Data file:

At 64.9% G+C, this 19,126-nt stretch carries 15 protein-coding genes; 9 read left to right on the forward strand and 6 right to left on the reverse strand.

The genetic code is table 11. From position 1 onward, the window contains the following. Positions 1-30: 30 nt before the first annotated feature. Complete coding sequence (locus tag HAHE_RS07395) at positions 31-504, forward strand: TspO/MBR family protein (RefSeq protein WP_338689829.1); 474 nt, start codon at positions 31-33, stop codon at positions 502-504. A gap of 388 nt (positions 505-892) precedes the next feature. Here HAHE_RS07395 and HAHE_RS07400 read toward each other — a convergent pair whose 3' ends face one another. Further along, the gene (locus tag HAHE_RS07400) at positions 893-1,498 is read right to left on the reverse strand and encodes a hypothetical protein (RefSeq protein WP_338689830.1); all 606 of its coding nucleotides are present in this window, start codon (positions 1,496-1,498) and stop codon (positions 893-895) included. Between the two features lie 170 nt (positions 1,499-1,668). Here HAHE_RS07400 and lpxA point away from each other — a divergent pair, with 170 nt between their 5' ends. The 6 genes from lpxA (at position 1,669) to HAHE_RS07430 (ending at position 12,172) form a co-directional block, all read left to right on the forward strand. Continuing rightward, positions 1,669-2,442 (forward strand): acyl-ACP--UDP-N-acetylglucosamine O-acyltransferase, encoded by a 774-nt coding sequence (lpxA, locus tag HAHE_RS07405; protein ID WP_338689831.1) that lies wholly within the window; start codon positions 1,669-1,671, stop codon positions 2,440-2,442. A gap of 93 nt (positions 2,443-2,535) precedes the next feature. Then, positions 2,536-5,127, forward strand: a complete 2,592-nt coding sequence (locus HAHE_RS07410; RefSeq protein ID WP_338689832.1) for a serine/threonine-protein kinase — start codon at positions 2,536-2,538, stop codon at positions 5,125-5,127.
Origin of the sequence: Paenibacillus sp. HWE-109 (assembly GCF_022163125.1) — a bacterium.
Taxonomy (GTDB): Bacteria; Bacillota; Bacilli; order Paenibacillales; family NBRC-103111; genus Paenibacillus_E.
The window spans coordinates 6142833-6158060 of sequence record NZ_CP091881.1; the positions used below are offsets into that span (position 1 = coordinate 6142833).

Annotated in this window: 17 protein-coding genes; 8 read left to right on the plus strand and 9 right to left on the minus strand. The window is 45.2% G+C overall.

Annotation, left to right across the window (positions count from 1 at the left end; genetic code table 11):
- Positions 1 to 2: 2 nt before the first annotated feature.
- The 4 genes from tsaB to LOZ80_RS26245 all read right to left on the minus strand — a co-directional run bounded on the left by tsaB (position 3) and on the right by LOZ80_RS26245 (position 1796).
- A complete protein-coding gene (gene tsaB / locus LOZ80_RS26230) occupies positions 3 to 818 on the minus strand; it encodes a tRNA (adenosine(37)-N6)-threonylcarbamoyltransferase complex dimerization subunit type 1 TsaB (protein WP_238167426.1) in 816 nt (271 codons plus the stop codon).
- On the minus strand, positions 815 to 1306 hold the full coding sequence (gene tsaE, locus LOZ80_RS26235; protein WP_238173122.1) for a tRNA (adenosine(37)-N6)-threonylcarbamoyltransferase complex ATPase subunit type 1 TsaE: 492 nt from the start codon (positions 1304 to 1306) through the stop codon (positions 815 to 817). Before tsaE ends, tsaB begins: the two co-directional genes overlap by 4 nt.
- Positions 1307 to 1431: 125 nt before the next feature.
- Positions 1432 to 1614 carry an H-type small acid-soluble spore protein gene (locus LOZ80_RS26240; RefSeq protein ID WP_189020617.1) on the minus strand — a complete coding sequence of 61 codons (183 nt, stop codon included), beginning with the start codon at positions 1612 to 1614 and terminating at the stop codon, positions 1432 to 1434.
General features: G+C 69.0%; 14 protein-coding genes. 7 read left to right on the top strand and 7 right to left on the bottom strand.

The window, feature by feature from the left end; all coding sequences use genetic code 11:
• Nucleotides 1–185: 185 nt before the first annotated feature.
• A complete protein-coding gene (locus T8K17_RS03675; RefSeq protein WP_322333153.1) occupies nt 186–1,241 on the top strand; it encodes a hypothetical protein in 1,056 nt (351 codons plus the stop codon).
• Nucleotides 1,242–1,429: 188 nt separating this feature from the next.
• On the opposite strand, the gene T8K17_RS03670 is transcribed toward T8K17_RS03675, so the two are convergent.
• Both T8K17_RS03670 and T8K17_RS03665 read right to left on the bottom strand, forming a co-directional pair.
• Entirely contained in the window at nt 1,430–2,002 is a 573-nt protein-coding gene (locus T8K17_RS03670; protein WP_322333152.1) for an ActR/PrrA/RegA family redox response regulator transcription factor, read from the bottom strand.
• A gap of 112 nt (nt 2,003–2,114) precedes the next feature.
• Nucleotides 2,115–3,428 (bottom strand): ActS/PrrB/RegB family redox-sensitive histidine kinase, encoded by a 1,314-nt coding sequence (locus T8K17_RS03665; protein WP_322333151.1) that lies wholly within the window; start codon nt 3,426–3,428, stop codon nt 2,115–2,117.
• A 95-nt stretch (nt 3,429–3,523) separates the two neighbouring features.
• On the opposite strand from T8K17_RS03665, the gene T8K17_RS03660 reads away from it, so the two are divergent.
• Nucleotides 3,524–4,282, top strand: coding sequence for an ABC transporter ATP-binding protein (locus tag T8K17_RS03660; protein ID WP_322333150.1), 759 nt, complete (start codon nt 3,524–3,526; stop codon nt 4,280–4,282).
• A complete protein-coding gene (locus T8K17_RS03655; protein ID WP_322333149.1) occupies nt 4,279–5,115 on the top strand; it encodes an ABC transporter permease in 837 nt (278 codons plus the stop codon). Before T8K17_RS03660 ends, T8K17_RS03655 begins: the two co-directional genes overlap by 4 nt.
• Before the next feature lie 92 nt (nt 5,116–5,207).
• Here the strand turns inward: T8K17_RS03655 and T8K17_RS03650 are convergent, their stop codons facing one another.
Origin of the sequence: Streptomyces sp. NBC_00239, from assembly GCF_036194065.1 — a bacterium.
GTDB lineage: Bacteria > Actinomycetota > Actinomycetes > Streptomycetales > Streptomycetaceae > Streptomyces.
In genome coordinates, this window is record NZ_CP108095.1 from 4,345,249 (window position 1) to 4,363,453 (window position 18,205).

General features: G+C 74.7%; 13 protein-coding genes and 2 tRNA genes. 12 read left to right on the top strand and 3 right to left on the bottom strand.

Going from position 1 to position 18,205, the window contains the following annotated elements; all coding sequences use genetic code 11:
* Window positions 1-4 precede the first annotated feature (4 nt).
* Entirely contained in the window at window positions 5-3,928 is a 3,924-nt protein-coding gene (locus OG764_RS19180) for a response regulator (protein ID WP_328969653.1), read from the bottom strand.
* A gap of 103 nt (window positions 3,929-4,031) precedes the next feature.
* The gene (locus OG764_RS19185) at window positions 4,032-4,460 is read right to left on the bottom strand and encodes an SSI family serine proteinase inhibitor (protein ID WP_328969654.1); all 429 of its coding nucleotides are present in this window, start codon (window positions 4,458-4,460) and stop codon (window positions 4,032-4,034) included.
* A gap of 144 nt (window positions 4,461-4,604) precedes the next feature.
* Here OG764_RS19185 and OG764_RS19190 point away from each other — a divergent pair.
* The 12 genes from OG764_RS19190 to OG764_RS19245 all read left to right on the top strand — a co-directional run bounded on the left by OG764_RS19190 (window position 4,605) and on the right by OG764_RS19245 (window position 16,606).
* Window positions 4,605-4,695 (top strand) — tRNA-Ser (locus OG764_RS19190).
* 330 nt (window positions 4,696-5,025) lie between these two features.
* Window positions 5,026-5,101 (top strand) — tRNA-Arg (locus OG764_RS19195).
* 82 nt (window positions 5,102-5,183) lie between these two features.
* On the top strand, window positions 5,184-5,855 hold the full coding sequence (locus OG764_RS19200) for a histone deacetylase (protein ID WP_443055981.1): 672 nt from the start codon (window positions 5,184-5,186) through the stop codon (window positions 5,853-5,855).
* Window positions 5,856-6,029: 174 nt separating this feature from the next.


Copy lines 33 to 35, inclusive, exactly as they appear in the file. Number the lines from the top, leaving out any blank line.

General features: G+C 74.7%; 13 protein-coding genes and 2 tRNA genes. 12 read left to right on the top strand and 3 right to left on the bottom strand.

Going from position 1 to position 18,205, the window contains the following annotated elements; all coding sequences use genetic code 11:
* Window positions 1-4 precede the first annotated feature (4 nt).